The Bull on Wall Street (Source: Washington Post). The Bull on Wall Street (Source: Washington Post).

I’m generally skeptical about investment schemes that say they’ll beat the market, because if picking winning stocks was so easy, then everyone would be doing it. And, if everyone’s doing it, then it’s impossible to beat the market.

That’s the basic idea behind the rational expectations school of thought, which basically says that you’ll never see a $100 bill lying on the sidewalk because someone else would have picked it up before you got there. In investment terms, it says that investors can’t systematically beat the market in the short-term because stock prices essentially follow an unpredictable, random walk (perhaps with a trend).

There are, of course, exceptions to the rule. For years, Peter Lynch beat the market with his Fidelity Magellan Fund, and his ability to regularly outperform other investment managers made him a superstar in the investment world.

Likewise, Warren Buffett, the billionaire head of Berkshire Hathaway, seems able to find valuable investment opportunities that others can’t. He spends a lot of time thinking about where the good investments are and, on the whole, has done a pretty good job of it. A $10,000 investment in Berkshire Hathaway in 1965 would have grown to nearly $30 million by 2005. Not bad.

Despite these examples, however, I’m still skeptical of strategies that promise increased returns without taking on additional risk.

Senior vice president and investment strategist with U.S. Trust Jackie VanderBrug disagrees. She thinks she’s found a winning investment strategy.

It’s called “gender lens” investing.

Investors who put on their “gender lenses” will see investment opportunities that others don’t. By investing in companies that support gender equality, such as by having women in the executive suite and on their boards of directors, they’ll see greater returns than if they had ignored these gender issues. For example, boards with three or more women on them have a 53 percent higher return on equity than companies with no women on the board, VanderBrug noted.

Why does putting women in leadership positions improve a company’s financial performance?

“Women are likely to look closely at how a company does business and spot the kinds of things that companies that are less diversified are likely to miss,” VanderBrug explained in an interview at The Washington Post on Tuesday.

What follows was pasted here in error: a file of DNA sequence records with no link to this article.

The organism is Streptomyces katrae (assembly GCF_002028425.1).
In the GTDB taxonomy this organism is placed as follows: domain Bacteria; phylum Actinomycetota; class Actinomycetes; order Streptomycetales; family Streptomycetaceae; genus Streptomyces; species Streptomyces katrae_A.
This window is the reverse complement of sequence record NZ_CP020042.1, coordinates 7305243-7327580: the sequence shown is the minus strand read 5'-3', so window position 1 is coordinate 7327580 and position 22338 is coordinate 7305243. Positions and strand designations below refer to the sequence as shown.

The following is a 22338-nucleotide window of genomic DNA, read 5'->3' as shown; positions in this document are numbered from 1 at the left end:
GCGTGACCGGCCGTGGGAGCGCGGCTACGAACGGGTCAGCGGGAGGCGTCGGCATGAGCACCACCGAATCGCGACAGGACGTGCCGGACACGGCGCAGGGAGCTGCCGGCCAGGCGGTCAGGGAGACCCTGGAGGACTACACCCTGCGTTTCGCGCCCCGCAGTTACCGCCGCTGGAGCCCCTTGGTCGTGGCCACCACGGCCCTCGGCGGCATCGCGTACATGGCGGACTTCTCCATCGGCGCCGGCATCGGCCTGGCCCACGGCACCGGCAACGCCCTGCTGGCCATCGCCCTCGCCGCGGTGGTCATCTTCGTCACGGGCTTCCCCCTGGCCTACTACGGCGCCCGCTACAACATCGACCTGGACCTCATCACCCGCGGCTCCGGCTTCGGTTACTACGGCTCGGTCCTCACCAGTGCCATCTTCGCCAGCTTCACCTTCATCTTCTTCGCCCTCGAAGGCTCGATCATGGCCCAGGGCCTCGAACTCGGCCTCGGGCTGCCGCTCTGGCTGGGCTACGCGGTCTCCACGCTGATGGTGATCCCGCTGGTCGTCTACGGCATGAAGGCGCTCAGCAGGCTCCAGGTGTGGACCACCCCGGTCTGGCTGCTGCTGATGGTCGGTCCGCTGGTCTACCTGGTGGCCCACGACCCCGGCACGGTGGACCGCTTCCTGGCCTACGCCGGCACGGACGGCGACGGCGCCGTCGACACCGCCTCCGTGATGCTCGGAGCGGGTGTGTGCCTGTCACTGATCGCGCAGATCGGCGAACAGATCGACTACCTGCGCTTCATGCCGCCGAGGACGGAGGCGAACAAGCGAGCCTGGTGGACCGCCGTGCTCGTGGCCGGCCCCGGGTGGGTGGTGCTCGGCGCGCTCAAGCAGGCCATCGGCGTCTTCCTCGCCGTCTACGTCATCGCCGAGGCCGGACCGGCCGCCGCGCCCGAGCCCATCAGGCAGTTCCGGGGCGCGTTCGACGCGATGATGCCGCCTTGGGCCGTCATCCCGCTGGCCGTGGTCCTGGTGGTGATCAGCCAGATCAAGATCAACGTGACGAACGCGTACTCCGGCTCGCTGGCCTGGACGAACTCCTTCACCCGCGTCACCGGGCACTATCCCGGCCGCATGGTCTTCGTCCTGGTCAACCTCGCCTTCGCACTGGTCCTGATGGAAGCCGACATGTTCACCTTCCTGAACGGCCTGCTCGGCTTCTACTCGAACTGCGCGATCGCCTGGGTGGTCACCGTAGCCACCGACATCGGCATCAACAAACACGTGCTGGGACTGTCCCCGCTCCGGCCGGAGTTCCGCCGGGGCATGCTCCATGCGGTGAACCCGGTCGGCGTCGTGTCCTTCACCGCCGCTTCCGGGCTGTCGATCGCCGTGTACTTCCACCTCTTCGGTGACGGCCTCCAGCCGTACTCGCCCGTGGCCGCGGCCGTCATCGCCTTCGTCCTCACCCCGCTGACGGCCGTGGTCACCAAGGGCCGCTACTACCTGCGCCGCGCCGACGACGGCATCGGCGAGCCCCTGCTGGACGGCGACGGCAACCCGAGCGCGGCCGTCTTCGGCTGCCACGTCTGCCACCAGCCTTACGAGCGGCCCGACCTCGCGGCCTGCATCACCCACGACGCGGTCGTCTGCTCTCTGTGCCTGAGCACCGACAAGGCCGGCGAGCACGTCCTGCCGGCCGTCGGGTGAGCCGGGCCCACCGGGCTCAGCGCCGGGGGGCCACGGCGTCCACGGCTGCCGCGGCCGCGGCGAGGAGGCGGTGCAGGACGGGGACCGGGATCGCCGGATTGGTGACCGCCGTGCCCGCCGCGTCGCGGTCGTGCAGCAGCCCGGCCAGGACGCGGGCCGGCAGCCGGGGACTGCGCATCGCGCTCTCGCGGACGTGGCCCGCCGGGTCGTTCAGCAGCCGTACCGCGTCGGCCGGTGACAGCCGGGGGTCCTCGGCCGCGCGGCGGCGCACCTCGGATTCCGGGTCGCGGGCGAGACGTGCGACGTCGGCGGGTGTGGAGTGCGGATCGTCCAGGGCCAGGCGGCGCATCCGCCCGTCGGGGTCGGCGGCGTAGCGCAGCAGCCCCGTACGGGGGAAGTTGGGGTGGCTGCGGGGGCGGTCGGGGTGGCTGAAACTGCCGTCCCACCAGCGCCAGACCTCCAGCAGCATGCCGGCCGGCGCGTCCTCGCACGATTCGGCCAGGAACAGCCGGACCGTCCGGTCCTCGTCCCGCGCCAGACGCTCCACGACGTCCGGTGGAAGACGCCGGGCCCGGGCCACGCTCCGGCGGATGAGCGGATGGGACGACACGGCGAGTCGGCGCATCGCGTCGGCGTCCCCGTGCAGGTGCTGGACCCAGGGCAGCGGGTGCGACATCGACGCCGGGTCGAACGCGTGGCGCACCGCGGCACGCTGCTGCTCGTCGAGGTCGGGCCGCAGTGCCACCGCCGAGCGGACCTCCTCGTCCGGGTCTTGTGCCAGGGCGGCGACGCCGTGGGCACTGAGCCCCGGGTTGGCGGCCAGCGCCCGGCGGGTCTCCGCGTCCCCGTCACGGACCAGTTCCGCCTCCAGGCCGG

She also explained that following a “gender lens” investment strategy can reach goals regarding gender parity and social causes without giving up financial returns.

“Women like to invest in socially-responsible areas,” VanderBrug told me, adding that a proprietary U.S. Trust product that followed this strategy outperformed a benchmark index by 360 basis points last year.

As explained in greater detail in a U.S. Trust newsletter, this strategy looks not only at how many women are in senior management, but also at whether the firm is pursuing gender wage equity and family leave policies, and whether the lowest-paid workers receive basic economic security. It also looks at whether the company promotes human rights in its supply chain and whether its operations conform to international labor standards by, for example, not employing under-age girls in its factories.

“By taking these considerations into account,” VanderBrug assured me, “investors can promote gender equality and social justice without giving up market returns.”

In other words, a strategy that’s good for the workers and their rights can be good for the portfolio.

VanderBrug also noted that companies that promote women and create diversity on their boards of directors “will outperform a non-diverse board because it will look at a broader range of opportunities.”

In praising the benefits of diversity, she has some good company. Nobel Prize-winning economist Gary Becker, who died on May 3 at age 83, wrote more than 50 years ago that companies that don’t hire the best talent available because of deep-seated discrimination are hurting themselves just as much as they’re hurting the person they’re discriminating against. Becker referred to discrimination against blacks, but the same argument holds for women and for any group that faces unfair discrimination.

So, if discrimination hurts, then eliminating discrimination should help. Smart companies will hire women and reap positive financial rewards.

That seems clear. Being exposed to a broad range of opinions, say by looking through a gender lens, may improve financial performance.

Whether it will can only be judged by future returns. This strategy is still new.

As mentioned above, no investment strategy can produce guaranteed investment returns all the time. Like all the rest, the “gender lens” strategy will have its good times, and it will have its hard times.

Even an investment in Warren Buffett’s company won’t beat the market all the time  — shares of Berkshire Hathaway have risen about 4.3 percent a year in the 21st century. Those are decent returns, but not better than the 5.5 percent annual gain a much less risky investment in a fund that tracked the diversified S&P 500 index returned over that same period. Likewise, while hedge fund manager John A. Paulson generated a 63 percent return on his Paulson Recovery Fund last year, his Advantage Plus fund tumbled by more than 50 percent in 2011. Investors who had invested passively in the S&P 5oo index would have gained more than 32 percent in 2013 and lost less than 1 percent in 2011.

The point of this analysis is that if you bet right, you can win big.  But, bet wrong, and you can lose a bundle.

So, follow a “gender lens” investment strategy if it makes you feel good.

Just don’t count on making a killing in the market if you do.